Storytelling Lessons from the Final Season of Game of Thrones
Contains spoilers galore. You’ve been warned.
Last night Game of Thrones came to an end in a spectacular display of anticlimax. Everyone got what they wanted way back in season one. The Starks rule the day. So why is everyone disappointed?
The writers of Game of Thrones had an impossible task in bringing the series to its rapid conclusion. Be honest: There was no satisfying way to end the series. Because the series could not go on indefinitely, a dizzying array of interwoven plots had to find their way to one, single logical ending. All that dramatic world building, those intricately tangled relationships, and the compelling intrigue to be resolved in six hour-long episodes. Good luck.
As I’ve contemplated the big finish of Game of Thrones, I’ve been thinking about what storytelling lessons writers can we take away from the final season of a show that, despite all odds (Dragons? Zombie-like “white walkers?” Incest? Eunuch armies? Come on.) became a global phenomenon. As a novelist and teacher of literature, I think a lot about story structure and what makes stories succeed or fail. Here are my insights into what went wrong in the conclusion of a series that hooked me from the very first episode.
Storytelling Takeaway Number 1: The problem of too many protagonists
The more protagonists you have, the harder it will be to find a satisfying ending.
What made Game of Thrones so compelling in its early seasons were the characters: noble to a fault Ned Stark; the unapologetic villain Jaime Lannister; Arya, a girl dissatisfied with the narrow possibilities of womanhood; Jon Snow, a kind, smart boy desperate to belong but never allowed to forget that he doesn’t. The transformation of these characters throughout the series was remarkable. Go back to season one and see Daenerys as she was when we first met her, a beautiful naive pawn in her brother’s game; scan ahead to season 6 episode 4 when she destroyed the Dothraki leaders who would force her to live out her days in the temple with the other widows; and then watch her in the second-to-last episode of the final season, destroying King’s Landing after its soldiers have surrendered, slaughtering innocent people in the name of freeing the world from tyranny. Talk about a character arc.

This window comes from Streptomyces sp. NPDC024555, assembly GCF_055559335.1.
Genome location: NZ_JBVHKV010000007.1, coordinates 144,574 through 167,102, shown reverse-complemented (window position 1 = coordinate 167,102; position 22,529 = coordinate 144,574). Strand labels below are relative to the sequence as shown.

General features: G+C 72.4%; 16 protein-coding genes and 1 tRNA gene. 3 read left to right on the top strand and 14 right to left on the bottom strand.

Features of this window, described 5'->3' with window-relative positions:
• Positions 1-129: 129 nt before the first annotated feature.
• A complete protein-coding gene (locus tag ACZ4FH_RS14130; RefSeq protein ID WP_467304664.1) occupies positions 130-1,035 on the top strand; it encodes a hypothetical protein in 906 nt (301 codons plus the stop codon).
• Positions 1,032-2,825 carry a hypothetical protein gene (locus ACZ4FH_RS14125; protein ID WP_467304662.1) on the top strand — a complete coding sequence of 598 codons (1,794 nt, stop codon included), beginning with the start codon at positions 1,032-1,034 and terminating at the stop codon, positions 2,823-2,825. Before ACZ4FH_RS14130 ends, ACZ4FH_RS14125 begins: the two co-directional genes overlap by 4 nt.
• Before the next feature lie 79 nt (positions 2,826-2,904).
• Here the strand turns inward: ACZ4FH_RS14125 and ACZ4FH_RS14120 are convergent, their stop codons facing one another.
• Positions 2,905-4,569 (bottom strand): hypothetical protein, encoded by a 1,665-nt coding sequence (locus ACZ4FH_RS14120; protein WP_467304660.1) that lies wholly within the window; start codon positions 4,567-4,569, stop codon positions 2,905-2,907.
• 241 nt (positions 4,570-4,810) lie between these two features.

Unfortunately, having such a large cast of beloved characters made bringing the series to a satisfying conclusion more or less impossible. We wanted too many competing people to have the endings they deserved.
The best sorts of conflicts are the ones in which a character wants two mutually exclusive things. When you know a character cannot possibly get all he or she desires, when you know that whatever he or she chooses, something undesirable will also occur, the tension is delicious torture. For instance, in the Harry Potter series, we know Harry wants both to defeat Voldemort and to live, but we also know that no one, not even Dumbledore, believes such a thing is possible due to the link between the two characters. For Voldemort to die, Harry must also die. What will happen? How will the conflict possibly be resolved? Those questions kept us on the edge of our seats for a seven-book, eight-movie series. And you may recall a lot of people felt Rowling’s solution to this dilemma was a cop-out. Much like Game of Thrones, the stakes were so high, the situation so impossible — how could the ending be anything but a letdown? (As for me, I liked it, so before you start sending me hate mail, I’m not dissing Rowling. I’m a fan. I’m just pointing out that not everyone thought the ending worked.)
In Game of Thrones, we had a bunch of characters who wanted mutually exclusive things, and the various things they wanted often conflicted with one another. Jon and Tyrion both wanted to be loyal to Dany, but they also wanted to do what they believed was right for humanity, and they couldn’t have both. Sansa wanted at least to be queen in the North, at best to be queen of the Seven Kingdoms, but she also wanted to do right by Jon, the people’s choice to be king in the North and the rightful heir to the Iron Throne. Daenerys wanted to free the world from tyranny, but she also wanted to be its sole ruler, and she had no problem using violence to fulfill her goal. What does a happy ending look like when trying to juggle all of these characters? Thank goodness Arya’s driving passion for revenge was solved in the second-to-last episode. At least in the finale we didn’t have to worry about her.